.NET and Mono: two platforms, one idea

The vast majority of personal computers in the world today run on Windows operating systems. So it's fair to say that application development for Windows is extremely relevant and will continue to be so. And as we see it, the best answer to the question of Windows development is the .NET Framework from Microsoft.

Microsoft .NET Framework: all the power of Windows technologies at your command!

The .NET platform offers a vast selection of high-quality tools for application development: support for a large number of programming languages (including the most popular ones – C# and VB.NET), an all-encompassing base class library, program frameworks for creating desktop and web applications (Windows Forms and ASP.NET), and much more. But it doesn't stop there!

The platform's internal features are just a small portion of this powerful creation: the entire might of Windows technologies stands behind the .NET Framework. When developing on this platform, you enjoy enormous opportunities for integration with all popular Windows applications. Visual Studio, Word, Excel, Outlook, Internet Explorer, MSSQL, SharePoint—all of these are now at your beck and call. By combining this with the technical opportunities of the platform itself, developers can solve practically any task related to website or Windows application development!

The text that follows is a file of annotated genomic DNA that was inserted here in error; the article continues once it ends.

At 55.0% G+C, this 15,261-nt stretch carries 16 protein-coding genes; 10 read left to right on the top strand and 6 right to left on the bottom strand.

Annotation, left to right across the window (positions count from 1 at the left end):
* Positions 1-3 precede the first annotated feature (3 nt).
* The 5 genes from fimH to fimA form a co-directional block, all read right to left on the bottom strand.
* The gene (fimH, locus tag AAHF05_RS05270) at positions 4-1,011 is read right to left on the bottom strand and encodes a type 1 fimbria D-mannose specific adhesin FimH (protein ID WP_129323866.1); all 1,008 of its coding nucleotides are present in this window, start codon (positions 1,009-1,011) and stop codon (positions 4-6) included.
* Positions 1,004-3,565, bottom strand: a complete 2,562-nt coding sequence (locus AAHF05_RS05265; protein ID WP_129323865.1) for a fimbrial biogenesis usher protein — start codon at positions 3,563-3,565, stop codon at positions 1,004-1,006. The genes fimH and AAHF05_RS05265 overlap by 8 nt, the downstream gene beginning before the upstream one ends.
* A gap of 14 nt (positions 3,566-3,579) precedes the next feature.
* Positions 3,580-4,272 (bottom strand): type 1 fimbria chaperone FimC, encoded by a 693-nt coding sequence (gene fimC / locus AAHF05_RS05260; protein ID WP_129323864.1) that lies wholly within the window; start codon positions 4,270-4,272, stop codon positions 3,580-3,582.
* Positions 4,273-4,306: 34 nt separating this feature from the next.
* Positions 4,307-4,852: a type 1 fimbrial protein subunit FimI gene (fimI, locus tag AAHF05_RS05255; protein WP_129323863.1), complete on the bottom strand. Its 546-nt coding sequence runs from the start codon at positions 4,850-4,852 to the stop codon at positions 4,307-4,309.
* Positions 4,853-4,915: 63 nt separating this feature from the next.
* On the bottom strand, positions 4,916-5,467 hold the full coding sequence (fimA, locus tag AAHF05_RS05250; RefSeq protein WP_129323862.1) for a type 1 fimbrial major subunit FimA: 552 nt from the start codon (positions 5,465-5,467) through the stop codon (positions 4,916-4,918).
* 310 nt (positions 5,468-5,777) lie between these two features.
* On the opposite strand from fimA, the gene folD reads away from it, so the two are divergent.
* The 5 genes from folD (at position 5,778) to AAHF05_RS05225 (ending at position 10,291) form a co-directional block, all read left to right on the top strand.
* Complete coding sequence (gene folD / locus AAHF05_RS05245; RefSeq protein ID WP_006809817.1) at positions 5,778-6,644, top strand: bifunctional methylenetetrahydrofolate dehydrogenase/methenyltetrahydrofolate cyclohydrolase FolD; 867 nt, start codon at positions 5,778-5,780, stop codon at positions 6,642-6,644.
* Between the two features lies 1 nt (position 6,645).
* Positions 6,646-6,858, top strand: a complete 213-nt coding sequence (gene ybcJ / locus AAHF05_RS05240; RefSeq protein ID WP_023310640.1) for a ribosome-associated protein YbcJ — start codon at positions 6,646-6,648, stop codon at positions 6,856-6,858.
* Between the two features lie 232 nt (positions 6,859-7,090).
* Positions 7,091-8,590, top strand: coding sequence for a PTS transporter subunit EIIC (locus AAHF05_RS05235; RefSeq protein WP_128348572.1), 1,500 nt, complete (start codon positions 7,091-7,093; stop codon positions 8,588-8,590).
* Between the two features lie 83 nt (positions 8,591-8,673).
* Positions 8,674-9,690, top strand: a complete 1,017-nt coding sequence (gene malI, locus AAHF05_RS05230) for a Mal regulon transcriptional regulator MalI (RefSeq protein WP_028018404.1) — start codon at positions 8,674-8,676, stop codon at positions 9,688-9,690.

All the same, the platform's main advantage also formed one of its main drawbacks: being so Windows-centric, any cross-platform compatibility was cut out of the picture entirely. Applications written in .NET could not be launched on Unix-like operating systems such as Linux and Mac OS X. But all of this changed when Novell announced its new creation: the Mono platform.

Mono = .NET made cross-platform

In essence, Novell Mono is an open-source implementation of the .NET Framework for Unix-like operating systems. The main goal of the developers was to create a full-fledged implementation of Microsoft's .NET platform, based on open-source software. And they have done so in spades: the Mono platform includes compilers for C# and VB.NET, implements Windows Forms and ASP.NET, supports LINQ, and much more. Now .NET applications can be made truly cross-platform, without any substantial source code modifications.

The .NET Framework and Mono are platforms that we know how to use and love using.


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